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After the death of Supreme Court Justice Ruth Bader Ginsburg, the White House is moving ahead with a nominee to fill the open seat. On Friday night, President Trump nominated to the Supreme Court Judge Amy Coney Barrett, who serves on the U.S. Court of Appeals for the 7th Circuit in Chicago.
Coney Barrett is already a Trump judicial nominee; the President appointed her to her current seat in 2017 with a 55-43 Senate confirmation vote. A former clerk for late Supreme Court Justice Antonin Scalia, Coney Barrett is known as an originalist and for her career in academia.
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A few specific cases—and her rulings and dissents related to them, as highlighted by SCOTUS Blog—also shed light on how Coney Barrett would approach her purview on the nation’s highest bench.
Planned Parenthood of Indiana and Kentucky, Inc. v. Commissioner, Indiana State Department of Health, et al.
This case, colloquially referred to as Indiana, is one of two times the issue of abortion has come before Coney Barrett during her tenure on the 7th circuit.
The suit concerned an Indiana law that barred abortions performed for reasons related to sex, race, or disability—like if a woman chose to end a pregnancy after learning her fetus had Down syndrome.
When the case made its way in front of Coney Barrett, she was being asked to consider a separate portion of the law concerning the disposal of fetal remains (other Republican judicial appointees had decided other questions about the law, coming down in opposition to the legislation). However, Coney Barrett chose to add an additional unsolicited opinion, writing that “none of the Court’s abortion decisions holds that states are powerless to prevent abortions designed to choose the sex, race, and other attributes of children.”
The unprompted opinion suggests the strength of Coney Barrett’s opposition to abortion rights.
Doe v. Purdue University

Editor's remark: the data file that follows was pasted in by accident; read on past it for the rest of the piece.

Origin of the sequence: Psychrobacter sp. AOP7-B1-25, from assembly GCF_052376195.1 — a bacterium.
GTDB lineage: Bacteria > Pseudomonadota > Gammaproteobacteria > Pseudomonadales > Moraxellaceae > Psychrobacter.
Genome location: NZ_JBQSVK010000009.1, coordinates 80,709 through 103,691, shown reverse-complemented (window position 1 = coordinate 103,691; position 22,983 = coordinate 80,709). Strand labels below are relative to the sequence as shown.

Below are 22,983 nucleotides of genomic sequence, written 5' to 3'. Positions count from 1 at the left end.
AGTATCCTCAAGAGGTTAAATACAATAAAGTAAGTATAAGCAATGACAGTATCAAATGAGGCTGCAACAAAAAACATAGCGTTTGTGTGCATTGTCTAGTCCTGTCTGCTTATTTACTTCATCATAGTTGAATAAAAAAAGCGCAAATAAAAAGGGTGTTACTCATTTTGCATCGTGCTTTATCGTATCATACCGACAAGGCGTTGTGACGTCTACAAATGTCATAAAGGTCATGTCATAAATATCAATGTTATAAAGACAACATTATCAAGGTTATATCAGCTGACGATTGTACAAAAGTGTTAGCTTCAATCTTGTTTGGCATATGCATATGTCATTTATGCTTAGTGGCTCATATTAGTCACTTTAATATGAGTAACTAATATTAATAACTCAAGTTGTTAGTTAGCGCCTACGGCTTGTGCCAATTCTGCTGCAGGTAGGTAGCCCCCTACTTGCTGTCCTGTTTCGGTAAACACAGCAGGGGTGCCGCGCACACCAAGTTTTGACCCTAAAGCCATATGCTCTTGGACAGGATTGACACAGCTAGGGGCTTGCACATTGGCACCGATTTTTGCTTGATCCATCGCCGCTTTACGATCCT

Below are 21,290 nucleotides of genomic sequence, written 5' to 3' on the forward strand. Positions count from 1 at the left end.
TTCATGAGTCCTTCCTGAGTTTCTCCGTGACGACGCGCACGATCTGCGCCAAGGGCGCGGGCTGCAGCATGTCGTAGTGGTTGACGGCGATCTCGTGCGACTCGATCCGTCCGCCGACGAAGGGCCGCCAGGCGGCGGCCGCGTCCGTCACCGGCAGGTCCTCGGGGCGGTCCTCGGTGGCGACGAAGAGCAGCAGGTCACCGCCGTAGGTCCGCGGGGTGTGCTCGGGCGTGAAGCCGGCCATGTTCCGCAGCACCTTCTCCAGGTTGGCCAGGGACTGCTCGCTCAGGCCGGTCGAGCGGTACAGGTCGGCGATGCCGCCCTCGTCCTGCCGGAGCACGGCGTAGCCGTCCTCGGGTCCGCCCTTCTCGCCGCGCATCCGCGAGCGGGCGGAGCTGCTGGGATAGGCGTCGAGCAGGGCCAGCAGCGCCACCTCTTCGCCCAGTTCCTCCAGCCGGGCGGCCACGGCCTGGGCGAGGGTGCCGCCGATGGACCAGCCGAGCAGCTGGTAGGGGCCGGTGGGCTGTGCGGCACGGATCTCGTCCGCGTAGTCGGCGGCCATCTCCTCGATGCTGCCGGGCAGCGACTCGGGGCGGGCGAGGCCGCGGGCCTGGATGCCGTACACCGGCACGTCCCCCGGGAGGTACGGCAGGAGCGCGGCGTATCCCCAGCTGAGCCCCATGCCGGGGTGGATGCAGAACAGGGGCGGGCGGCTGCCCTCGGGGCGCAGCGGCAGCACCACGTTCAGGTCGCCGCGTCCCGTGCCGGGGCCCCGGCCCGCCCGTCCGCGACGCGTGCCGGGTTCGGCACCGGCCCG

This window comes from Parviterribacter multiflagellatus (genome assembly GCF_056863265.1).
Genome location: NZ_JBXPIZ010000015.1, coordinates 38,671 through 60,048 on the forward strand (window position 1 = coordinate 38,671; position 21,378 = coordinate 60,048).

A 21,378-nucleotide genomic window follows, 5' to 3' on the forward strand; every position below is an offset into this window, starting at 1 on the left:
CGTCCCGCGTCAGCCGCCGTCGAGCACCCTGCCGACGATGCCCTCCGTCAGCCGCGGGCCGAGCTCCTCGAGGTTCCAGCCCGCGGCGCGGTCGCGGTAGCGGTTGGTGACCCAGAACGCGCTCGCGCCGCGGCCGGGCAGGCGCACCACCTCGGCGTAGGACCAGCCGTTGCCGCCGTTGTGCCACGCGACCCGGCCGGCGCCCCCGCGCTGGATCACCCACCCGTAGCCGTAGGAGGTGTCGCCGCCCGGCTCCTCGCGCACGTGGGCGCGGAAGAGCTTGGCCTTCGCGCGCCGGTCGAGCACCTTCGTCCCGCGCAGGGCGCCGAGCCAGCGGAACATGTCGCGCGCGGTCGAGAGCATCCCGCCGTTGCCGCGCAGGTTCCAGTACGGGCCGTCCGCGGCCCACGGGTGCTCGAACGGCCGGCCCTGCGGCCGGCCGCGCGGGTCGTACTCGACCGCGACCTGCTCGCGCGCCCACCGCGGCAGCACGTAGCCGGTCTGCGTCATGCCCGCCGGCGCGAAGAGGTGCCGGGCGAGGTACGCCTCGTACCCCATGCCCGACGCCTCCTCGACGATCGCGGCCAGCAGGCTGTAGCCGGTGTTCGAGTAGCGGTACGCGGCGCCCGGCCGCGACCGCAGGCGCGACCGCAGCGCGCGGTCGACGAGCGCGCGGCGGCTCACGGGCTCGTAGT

On a three-woman panel of judges, Coney Barrett in 2019 wrote a ruling in Doe v. Purdue University that “made it easier for students accused of sexual assault to challenge universities’ handling of their cases,” reports the Washington Post.
The case considered a lawsuit over a sexual assault allegation in which a woman identified as Jane Doe accused a man identified as John Doe of assault; John Doe had been found guilty of sexual violence by an internal university ruling and was expelled from the school. John Doe sued Purdue over his expulsion and the loss of his scholarship; Coney Barrett’s ruling determined that his case could move forward and that he may have been discriminated against because of his gender. “It is plausible that [university officials] chose to believe Jane because she is a woman and to disbelieve John because he is a man,” the judge wrote.
Coney Barrett came to the conclusion that John Doe could have been discriminated against because of his gender because of the Obama Administration’s guidance instructing universities to take sexual assault on campus seriously, according to Emily Martin, VP for education and workplace justice at the National Women’s Law Center; by the time of Coney Barrett’s opinion in this case, many conservative activists had objected to that Obama-era guidance. The connection Coney Barrett makes in her argument provides some insight into how she views issues of both gender discrimination and sexual assault.
“The idea that taking sexual misconduct seriously suggests sex discrimination against men,” Martin says, “is a disturbing way of using the language of sex discrimination as a sword against efforts to address sexual assault.”
Kanter v. Barr
The 2019 case Kanter v. Barr concerned gun rights. Rickey Kanter, who owned an orthopedic footwear company, was convicted of mail fraud over false representation of his product. After that conviction, as a felon, he was deemed ineligible to own a gun; he sued over that limitation, arguing that as a non-violent felon the restriction violated his Second Amendment rights.
The majority decided against Kanter, but Coney Barrett dissented. The judge wrote the restriction on a felon owning a gun was too broad—that a felony makes someone eligible to have their Second Amendment right taken away, not that they automatically lose that right. Conviction for nonviolent crimes should not lose a citizen their right to bear arms, the judge said.
The dissent does not seem to reflect a willingness on Coney Barrett’s part to restore other kinds of rights—like voting rights—to those who are convicted of felonies. She has argued that voting and jury service are rights for a smaller group of “virtuous citizens,” while gun rights should only be restricted based on whether or not a person is dangerous.
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